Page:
By Amy McCarthy
By Scott Reitz
By Scott Reitz
By Lauren Drewes Daniels
By Alice Laussade
By City of Ate
The portions are big. Vegetables are crisp and fresh. The shrimp tastes like shower gel. The chicken is spongy. Spring-roll rice paper is hard and clumsy. A big, gooey angel-hair knot emerged from one of the pasta dishes. Caribbean steak held its own. Service pacing was lousy. Anything more would be pointless analysis. So whistle "Candy Man" and order yourself some cheesecake. That wasn't bad.
The Cheesecake Factory opened in Los Angeles in 1972 as, appropriately, a cheesecake factory supplying restaurants with desserts. The first restaurant opened in 1978, and the '97 annual report touts the company's subsequent conservative approach to restaurant development and expansion. "We are very fortunate to be 23 for 23 in terms of successful restaurants," it boasts. Today, there are 27 Cheesecake Factories sprinkled across the country, pleasing everybody virtually all the time. Somehow, I know Oakly is hovering around Carnegie Hall right now with a metronome in one pocket and a Cheesecake Factory menu in the other, screaming "Man, I'm electric!"
A few months ago, I lamented the dreadfully dull wine list at P.F. Chang's China Bistro. Long on rich, oaky chardonnays and full-bodied reds (Asian spices mostly eviscerate the fruit in complex reds, leaving only the tannins to bludgeon your mouth), the place seemed to have no idea it was serving Chinese food.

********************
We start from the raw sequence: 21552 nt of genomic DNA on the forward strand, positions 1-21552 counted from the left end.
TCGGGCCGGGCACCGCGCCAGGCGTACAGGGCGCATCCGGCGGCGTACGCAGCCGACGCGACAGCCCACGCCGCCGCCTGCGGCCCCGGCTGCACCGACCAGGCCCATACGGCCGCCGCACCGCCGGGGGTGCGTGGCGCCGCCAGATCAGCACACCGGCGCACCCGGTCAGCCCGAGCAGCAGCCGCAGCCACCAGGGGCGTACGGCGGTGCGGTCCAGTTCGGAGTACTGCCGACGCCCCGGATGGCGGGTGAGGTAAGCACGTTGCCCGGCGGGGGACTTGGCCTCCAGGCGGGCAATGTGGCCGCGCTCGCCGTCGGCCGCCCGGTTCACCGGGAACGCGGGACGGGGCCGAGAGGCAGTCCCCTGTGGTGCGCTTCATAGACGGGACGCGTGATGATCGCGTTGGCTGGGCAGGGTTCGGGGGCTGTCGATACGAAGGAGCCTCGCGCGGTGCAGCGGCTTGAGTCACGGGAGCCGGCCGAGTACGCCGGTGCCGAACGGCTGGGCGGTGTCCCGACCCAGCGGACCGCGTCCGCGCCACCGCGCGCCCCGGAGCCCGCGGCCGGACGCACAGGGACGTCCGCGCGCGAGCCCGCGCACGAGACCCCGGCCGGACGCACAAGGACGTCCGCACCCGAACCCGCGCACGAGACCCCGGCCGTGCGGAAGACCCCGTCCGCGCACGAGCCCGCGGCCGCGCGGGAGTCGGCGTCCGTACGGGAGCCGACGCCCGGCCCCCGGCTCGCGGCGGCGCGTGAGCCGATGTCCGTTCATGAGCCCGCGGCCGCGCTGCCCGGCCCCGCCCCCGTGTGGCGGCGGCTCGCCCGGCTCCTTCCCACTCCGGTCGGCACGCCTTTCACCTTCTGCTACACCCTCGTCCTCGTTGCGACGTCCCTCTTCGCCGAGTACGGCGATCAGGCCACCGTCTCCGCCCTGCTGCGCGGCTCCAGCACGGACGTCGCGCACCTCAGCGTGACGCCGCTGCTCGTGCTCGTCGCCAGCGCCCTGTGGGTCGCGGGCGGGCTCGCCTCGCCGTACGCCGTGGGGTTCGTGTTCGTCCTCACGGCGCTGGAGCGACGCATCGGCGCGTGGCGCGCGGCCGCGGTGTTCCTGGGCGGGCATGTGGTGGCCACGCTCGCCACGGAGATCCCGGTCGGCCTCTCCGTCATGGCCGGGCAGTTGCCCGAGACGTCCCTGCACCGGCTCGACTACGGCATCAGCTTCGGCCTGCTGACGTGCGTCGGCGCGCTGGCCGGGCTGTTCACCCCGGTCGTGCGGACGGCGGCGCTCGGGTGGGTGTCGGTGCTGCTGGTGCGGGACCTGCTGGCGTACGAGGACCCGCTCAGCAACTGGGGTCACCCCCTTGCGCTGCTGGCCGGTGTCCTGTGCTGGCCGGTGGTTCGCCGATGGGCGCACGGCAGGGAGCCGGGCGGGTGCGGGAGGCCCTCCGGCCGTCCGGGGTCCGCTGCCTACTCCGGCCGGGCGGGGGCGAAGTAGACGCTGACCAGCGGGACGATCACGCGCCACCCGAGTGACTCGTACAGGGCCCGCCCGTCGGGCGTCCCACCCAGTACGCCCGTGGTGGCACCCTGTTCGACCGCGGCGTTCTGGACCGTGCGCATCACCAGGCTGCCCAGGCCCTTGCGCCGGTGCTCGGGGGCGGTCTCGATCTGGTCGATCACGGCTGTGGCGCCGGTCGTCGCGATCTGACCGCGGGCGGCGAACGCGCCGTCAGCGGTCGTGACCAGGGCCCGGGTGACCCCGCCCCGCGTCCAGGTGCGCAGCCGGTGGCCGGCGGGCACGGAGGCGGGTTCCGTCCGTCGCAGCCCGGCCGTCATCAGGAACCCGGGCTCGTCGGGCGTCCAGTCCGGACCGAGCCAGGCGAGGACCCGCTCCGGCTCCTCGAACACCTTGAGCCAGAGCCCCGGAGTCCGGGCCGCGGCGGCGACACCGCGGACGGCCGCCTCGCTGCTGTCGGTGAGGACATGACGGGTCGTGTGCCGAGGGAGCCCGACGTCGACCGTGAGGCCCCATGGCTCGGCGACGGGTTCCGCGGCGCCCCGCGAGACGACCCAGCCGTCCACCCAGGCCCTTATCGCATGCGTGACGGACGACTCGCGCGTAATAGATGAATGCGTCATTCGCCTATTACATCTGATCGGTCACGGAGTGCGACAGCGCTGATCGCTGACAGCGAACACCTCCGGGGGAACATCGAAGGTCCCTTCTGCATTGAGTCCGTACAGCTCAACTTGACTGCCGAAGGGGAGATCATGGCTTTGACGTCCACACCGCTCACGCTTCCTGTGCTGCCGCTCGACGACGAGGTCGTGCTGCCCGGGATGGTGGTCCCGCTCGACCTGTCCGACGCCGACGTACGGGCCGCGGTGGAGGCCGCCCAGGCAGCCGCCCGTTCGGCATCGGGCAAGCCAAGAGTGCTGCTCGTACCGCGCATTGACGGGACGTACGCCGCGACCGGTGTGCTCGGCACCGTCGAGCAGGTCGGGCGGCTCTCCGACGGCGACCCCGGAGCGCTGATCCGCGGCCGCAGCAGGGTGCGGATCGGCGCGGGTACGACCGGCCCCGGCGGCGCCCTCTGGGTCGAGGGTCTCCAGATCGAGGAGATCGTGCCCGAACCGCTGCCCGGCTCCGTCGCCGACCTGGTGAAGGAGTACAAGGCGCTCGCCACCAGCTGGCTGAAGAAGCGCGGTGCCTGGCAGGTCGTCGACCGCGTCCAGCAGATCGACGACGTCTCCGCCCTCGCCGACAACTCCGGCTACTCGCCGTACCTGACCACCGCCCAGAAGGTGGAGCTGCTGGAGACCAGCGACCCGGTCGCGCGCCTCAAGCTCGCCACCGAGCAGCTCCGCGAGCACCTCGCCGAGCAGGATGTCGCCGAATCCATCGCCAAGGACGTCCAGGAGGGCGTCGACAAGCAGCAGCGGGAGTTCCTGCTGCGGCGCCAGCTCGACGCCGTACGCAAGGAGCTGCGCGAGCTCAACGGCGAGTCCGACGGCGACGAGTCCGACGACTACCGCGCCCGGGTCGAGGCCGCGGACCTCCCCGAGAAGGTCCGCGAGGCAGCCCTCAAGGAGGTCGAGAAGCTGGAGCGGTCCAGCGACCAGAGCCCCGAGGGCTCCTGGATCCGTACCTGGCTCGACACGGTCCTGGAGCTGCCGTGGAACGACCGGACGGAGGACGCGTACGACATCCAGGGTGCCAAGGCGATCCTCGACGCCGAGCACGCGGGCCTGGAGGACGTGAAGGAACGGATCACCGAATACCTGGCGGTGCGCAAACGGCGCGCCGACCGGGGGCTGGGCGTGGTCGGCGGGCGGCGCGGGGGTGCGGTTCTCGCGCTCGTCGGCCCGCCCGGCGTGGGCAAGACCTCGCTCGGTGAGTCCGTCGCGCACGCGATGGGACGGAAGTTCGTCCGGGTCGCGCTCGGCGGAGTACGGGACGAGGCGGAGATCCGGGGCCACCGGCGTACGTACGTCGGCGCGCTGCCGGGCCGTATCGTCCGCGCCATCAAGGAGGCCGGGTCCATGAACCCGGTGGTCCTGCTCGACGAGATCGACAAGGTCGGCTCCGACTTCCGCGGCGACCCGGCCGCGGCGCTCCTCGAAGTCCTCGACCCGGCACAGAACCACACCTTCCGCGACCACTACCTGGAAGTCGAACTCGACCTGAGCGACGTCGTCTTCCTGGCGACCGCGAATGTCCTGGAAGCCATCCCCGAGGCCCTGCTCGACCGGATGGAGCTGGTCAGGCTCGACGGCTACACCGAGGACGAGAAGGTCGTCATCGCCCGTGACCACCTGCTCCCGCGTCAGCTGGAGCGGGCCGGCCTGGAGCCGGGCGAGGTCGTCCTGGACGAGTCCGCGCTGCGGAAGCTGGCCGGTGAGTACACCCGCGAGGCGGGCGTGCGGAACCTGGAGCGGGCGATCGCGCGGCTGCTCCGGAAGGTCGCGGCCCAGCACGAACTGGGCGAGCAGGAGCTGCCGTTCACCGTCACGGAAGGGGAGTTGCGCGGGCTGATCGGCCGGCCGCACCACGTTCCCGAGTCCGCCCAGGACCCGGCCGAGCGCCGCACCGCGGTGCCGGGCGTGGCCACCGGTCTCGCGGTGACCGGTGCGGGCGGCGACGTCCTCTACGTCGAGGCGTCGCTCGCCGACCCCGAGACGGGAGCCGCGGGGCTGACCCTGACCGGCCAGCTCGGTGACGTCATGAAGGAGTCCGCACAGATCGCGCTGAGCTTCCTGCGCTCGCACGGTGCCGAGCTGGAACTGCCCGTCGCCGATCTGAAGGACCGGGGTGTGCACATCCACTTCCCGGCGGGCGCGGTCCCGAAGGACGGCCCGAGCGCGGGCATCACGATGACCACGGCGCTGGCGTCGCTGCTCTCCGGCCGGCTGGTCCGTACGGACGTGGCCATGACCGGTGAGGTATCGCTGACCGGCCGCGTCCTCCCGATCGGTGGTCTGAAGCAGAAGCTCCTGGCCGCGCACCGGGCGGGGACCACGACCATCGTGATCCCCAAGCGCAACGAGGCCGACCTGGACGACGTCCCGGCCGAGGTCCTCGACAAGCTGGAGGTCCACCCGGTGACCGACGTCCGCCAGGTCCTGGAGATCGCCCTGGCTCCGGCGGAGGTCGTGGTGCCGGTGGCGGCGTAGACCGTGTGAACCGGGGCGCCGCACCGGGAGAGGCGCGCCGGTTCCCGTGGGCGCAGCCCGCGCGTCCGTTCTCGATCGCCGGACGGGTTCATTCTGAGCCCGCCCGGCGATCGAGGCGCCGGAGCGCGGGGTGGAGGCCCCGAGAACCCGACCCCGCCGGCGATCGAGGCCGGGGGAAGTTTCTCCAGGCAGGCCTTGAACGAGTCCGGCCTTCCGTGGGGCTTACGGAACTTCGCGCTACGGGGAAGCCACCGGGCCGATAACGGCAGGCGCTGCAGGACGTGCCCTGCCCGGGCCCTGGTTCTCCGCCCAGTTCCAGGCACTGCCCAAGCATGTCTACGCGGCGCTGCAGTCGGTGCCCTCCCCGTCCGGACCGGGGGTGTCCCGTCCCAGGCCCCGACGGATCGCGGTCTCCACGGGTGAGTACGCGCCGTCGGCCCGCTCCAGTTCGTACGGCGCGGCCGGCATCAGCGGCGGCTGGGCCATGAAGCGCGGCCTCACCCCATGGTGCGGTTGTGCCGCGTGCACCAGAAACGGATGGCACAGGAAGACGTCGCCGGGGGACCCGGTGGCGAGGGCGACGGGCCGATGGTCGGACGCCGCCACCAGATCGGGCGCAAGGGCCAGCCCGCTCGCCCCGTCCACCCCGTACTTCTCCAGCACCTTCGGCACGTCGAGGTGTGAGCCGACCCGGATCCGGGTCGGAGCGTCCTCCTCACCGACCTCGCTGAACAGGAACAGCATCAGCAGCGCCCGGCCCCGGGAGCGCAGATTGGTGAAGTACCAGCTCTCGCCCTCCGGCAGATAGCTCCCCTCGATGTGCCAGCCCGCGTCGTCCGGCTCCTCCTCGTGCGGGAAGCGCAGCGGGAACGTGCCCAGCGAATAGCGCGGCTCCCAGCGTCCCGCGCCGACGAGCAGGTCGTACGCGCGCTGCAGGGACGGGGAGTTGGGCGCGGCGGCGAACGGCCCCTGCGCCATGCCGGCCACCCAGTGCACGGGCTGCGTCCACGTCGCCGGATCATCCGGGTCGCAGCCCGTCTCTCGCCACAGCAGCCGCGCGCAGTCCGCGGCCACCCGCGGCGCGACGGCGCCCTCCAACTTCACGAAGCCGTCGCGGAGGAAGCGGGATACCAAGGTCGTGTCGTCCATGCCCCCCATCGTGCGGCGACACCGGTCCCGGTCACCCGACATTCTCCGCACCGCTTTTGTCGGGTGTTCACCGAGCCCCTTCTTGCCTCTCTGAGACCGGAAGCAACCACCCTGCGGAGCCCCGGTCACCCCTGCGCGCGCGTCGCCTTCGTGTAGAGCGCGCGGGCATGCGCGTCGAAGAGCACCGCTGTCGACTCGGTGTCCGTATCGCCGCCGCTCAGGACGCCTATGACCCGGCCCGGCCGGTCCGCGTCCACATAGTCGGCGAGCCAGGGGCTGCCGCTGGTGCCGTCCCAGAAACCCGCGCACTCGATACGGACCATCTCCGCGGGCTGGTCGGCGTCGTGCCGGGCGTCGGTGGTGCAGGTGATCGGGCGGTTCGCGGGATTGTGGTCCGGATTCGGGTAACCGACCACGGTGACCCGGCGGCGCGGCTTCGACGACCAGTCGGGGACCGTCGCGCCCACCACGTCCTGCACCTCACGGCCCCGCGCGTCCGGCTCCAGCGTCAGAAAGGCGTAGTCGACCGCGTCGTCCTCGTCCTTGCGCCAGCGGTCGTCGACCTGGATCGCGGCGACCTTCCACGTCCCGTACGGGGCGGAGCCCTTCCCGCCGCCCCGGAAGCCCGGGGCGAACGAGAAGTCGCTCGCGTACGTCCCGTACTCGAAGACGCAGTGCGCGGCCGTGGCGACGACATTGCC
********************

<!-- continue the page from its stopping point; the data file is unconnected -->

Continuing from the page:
That's why a recent trip to the newest P.F. Chang's in NorthPark Center was such a pleasant surprise. Operating partner Jennifer Olson has sunk the time to craft her list not only with the menu in mind, but with a surge of adventurousness (P.F. Chang's opens each of its restaurants with local partners). Whites include pinot grigio, sauvignon blanc, pinot blanc--even a Sancerre, a wine with sufficient acid to butt heads with fatty pork dishes.
"I wanted wines that went well with the food," she says. "And I like to do things other than chardonnay and cabernet. But there's still chardonnay and cab for the people who won't vary from that." Maybe a little too much, but this is quibbling.
What also seems to be happening here is training. Listen closely to the bartenders, and you'll hear them gently steering customers away from, say, a Kendall Jackson or Hess Select chardonnay to an R.H. Phillips EXP Viognier, for example. One steered me away from a syrah to a Rioja because it was his favorite wine and he wanted to check out my reaction (the wine was good, and cheaper too).
Girard Winery's chenin blanc, from Napa, was a real surprise. Its firm spiciness and appreciable acid stood up to the silky seared tuna sashimi with oriental spices and mustard, an appetizer special. Most dry chenin blancs don't come across like this. Reds are trickier with this cuisine. Young, acidic wines probably work best, and there are a few pinot noirs and zins that might hold up ably. Yalumba's Bushvine Grenache (Australia) was clean and spicy, but that seared tuna kicked the legs out from under it, which isn't to say it wouldn't work with other menu items. Drier German wines arguably work best with Chinese dishes and their sweet-sour tugs and pulls. And there aren't any here. But this just gives Olson (and us?) more frontier to explore.
The Cheesecake Factory, 7700 W. Northwest Highway, (214) 373-4844. Open Monday-Thursday 11 a.m-11 p.m.; Friday & Saturday 11 a.m.-12:30 p.m.; Sunday 10 a.m.-10 p.m. $$
P.F. Chang's China Bistro, 225 NorthPark Center, (214) 265-8669, Open Sunday-Thursday 11 a.m.-11 p.m.; Friday & Saturday 11 a.m.-Midnight. $$